We’ve seen this stuff before. In the Reagan years, it led to the feckless bombing of Syria and Libya, the mining of Nicaragua’s harbors, and the ugly, complicated, self-contradicting policies that eventually fell under the rubric Iran-Contra. One notes that Elliott Abrams, who lied twice to Congress to cover up aspects of that affair, is now Trump’s special envoy dealing with Venezuela.
When sanctions, covert actions, and conspiracies fail, the next step in the U.S. program of international coercion usually is the use of air power and standoff weapons like cruise missiles. The presidents who followed Reagan added drones and cyberweapons to their arsenals, and Trump clearly loves his Reapers, vaporizing suspected terrorists around the world.
But in point of fact, when a regime’s survival is threatened and it girds for the worst, boots on the ground are the only sure way to make sure it goes down. And experience in Afghanistan and Iraq has shown how hard it is to walk away from such wars once they are begun, even after a president declares “mission accomplished.”
Trump can see what a slippery slope lies ahead if the deadly dollar doesn’t finish off his adversaries. He probably knows as well the rhetoric of “fire and fury” and talk about military options “on the table” can go only so far without the risk they have to be backed up.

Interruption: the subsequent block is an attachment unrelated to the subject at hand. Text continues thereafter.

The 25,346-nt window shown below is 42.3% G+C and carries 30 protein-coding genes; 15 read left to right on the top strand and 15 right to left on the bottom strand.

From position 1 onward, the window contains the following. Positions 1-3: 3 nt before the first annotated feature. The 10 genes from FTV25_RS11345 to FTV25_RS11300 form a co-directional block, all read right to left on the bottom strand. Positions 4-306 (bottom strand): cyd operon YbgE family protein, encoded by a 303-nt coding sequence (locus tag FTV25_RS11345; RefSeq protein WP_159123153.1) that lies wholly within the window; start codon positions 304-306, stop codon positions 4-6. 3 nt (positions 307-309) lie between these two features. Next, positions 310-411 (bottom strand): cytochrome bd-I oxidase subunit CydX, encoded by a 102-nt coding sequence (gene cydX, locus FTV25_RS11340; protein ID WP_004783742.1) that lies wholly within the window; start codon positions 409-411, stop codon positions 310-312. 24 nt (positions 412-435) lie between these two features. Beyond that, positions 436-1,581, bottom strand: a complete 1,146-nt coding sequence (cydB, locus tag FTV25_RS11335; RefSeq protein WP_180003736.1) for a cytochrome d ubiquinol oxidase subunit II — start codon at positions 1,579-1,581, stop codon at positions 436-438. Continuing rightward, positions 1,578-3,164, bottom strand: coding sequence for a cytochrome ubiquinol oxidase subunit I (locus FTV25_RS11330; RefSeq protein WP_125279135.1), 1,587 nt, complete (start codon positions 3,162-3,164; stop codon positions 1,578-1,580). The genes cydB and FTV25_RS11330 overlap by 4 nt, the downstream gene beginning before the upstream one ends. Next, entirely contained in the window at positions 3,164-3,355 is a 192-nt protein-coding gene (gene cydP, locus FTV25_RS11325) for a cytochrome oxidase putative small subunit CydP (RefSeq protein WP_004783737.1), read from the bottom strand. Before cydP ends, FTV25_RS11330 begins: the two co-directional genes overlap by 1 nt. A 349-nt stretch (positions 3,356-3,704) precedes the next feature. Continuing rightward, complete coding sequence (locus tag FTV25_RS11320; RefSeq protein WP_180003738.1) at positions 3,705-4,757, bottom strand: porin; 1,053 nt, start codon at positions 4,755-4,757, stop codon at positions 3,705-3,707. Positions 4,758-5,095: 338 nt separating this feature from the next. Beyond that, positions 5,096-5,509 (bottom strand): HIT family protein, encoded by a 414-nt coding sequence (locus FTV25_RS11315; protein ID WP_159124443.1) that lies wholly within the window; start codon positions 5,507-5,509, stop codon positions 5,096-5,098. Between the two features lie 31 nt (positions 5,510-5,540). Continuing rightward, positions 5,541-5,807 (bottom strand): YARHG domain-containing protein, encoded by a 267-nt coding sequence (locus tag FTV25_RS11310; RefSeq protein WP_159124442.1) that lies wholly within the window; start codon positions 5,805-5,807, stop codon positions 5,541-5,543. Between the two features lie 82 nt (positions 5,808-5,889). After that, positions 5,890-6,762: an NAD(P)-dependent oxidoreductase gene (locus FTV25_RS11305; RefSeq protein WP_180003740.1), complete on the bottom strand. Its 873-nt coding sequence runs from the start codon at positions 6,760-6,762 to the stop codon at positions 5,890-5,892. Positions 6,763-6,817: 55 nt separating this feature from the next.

The wild card in all this, as in so much that touches the Trump administration, is Russia. Since the government of President Vladimir Putin summarily annexed Ukraine’s Crimean Peninsula and launched a separatist war against Kiev in 2014, it has faced severe U.S. sanctions. And after its role was exposed subverting American democracy by supporting Trump’s presidential campaign in 2016, Congress rammed through even tougher measures, which Trump reluctantly signed.
Putin wants all those sanctions lifted, or at least lightened, and Trump, for whatever reasons, has always hoped and believed that Putin is the partner who can help him solve the world’s problems. The only obstacle, in Trump’s oft-stated opinion, has been the Mueller investigation into Putin’s election interference.